He signs off with,

      Because this just in: the Jetsons, at least until further notice, was just a cartoon.

      • (Score: 2) by takyon on Monday November 13, @03:26PM (1 child)

        by takyon (881) <takyonNO@SPAMsoylentnews.org> on Monday November 13, @03:26PM (#596215) Journal

        There are a lot of deaths due to car accidents and the technology is ready to the point where it can be driven in traffic. I doubt we will have to wait a lifetime to see some adoption. They won't be popular in rural areas though.

        --
        [SIG] 10/28/2017: Soylent Upgrade v14 [soylentnews.org]
        • (Score: 0) by Anonymous Coward on Monday November 13, @04:07PM

          by Anonymous Coward on Monday November 13, @04:07PM (#596241)

          I'd argue the opposite, given the size of the system, there are very few highway deaths. Think about how much time people spend in hospitals (many less hours than most spend in cars)...and compare to deaths from getting a hospital-infection that you didn't have when you went in for some other problem.

          Further, note that you can greatly improve your odds on the highway if you desire--just don't drive when impaired or distracted.

    • (Score: 1, Insightful) by Anonymous Coward on Monday November 13, @04:23PM

      by Anonymous Coward on Monday November 13, @04:23PM (#596254)

      Us pertrol heads will be around for as long as we can afford it.

      No one cares. Really. Because 99% of people don't care. Which means only 1% of you petrol heads will be left, which doesn't matter, really. You can continue to drive as long as you drive safely. The comments made were about the other 99% who will pick the convenient, cheaper option to get from point A to point B.

      There's no experience better than nailing a corner, feeling the car grip and booting it out of a turn.

      You should only do this in one place - on the track, where if you fuck up, it's not innocent bystanders that can get hurt.

    • (Score: 3, Insightful) by DannyB on Monday November 13, @04:47PM

      by DannyB (5839) on Monday November 13, @04:47PM (#596286)

      You seem to be mixing the petrol vs electric with self-driven / human-driven.

      You might have a superior experience in electric cars that have higher torque than a fossil fueled vehicle.

      You want to be able to drive your vehicle manually. Some people enjoy shooting firearms. Or smoking. Or listening to Justin Bieber. There are designated places where such activities can be safely conducted without endangering everyone else. As long as there is a market for it, safe spaces will be created where people can drive vehicles.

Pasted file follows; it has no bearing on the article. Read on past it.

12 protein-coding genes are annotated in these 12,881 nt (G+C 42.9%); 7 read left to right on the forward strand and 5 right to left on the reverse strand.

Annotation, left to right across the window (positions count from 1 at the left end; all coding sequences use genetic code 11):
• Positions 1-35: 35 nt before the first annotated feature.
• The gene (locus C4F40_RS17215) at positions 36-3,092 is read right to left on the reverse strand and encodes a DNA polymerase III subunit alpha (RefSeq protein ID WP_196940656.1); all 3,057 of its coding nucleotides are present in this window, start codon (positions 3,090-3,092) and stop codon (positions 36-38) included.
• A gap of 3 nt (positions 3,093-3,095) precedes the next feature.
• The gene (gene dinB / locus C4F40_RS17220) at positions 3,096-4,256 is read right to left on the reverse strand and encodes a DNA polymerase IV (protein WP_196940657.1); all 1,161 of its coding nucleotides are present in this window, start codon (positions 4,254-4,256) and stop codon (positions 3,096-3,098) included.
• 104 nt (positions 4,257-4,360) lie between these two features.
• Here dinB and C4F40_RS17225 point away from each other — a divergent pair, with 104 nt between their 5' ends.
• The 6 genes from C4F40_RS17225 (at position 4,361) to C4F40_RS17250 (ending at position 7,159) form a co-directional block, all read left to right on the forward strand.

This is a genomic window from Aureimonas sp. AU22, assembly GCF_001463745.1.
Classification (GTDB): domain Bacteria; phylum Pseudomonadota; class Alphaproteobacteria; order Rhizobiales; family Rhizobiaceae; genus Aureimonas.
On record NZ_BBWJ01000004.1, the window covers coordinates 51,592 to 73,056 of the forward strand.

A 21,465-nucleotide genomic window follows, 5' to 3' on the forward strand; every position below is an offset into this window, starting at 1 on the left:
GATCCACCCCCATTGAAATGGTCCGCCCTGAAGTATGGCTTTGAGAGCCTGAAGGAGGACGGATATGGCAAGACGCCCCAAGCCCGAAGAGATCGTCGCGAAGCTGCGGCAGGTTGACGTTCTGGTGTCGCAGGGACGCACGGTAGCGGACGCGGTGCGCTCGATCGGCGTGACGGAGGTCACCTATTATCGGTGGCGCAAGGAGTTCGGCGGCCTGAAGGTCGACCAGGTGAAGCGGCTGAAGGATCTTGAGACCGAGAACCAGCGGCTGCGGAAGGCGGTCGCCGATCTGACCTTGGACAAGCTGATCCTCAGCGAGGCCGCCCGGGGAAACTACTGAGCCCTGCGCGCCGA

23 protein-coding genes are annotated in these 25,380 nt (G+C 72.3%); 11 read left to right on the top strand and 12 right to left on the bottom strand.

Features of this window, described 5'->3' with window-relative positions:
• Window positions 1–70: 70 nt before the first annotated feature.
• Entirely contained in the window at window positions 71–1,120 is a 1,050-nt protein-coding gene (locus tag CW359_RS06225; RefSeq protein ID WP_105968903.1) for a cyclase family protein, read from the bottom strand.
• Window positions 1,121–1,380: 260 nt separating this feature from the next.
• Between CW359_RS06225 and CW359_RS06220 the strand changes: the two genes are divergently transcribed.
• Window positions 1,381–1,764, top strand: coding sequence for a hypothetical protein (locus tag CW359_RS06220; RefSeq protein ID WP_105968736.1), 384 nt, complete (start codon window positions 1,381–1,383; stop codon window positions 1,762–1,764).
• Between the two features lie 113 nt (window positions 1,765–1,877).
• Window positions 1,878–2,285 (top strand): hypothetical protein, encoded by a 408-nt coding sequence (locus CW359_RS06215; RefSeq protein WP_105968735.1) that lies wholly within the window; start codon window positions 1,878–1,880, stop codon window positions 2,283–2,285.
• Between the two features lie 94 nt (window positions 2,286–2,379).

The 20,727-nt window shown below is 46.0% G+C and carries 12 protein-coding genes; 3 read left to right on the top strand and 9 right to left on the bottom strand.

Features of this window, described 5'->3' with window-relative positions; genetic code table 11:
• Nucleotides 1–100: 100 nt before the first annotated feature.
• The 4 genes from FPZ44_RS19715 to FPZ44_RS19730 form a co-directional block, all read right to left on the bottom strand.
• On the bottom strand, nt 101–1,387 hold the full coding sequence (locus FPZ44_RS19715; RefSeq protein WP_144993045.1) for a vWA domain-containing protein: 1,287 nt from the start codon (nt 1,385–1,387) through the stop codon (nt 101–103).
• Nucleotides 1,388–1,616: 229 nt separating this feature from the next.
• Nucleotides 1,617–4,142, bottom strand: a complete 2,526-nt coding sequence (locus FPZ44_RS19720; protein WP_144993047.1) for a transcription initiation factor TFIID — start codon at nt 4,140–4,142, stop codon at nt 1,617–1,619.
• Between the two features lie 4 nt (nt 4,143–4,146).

Some people want to drive very fast. (manual driving, that is) There are tracks where that can be done.

    • (Score: 0) by Anonymous Coward on Monday November 13, @04:49PM (1 child)

      by Anonymous Coward on Monday November 13, @04:49PM (#596287)

      There's no experience better than nailing a corner, feeling the car grip and booting it out of a turn. Eventually we will have to move to electric cars, but so many of us love driving that we won't want an AI car.

      "Siri, I wish to experience farfegnugen. Please turn the next corner in an exciting manner."

      Siri: "Sorry, Dave, I cannot do that."

      • (Score: 2) by DannyB on Monday November 13, @08:42PM

        by DannyB (5839) on Monday November 13, @08:42PM (#596445)

        Alexa: If you want an exciting ride, go to Disney World.

  • (Score: 5, Insightful) by t-3 on Monday November 13, @12:12PM (10 children)

    by t-3 (4907) on Monday November 13, @12:12PM (#596137)

    Governments all around are pushing for backdoors - they will be legislated into these new driverless vehicles. If boats/ships and planes become completely driverless as well it's even worse. Someone who figures out how to access those backdoors can remotely shut down 99% of global economic activity by blocking a few canals (eg, Suez, panama, Sault st Marie, and I think one or two more major ones I'm forgetting), runways (probably a lot more targets, but the system as a whole is more easily panicked into paralysis), and highways (the hardest as things are currently, but I imagine a driverless world would be more centralized and therefore more vulnerable) or even just taking out the traffic coordinating systems and letting the system fail on its own.

    • (Score: 2) by c0lo on Monday November 13, @12:34PM

      by c0lo (156) Subscriber Badge on Monday November 13, @12:34PM (#596148)

      Governments all around are pushing for backdoors - they will be legislated into these new driverless vehicles.

      Yea of little faith.
      Some more Republican govts, some more deregulation and security race to the bot... err, sorry, it's called "capitalistic efficiency" now... and your comrade hackers from Russia will have something to do over the long Siberian nights.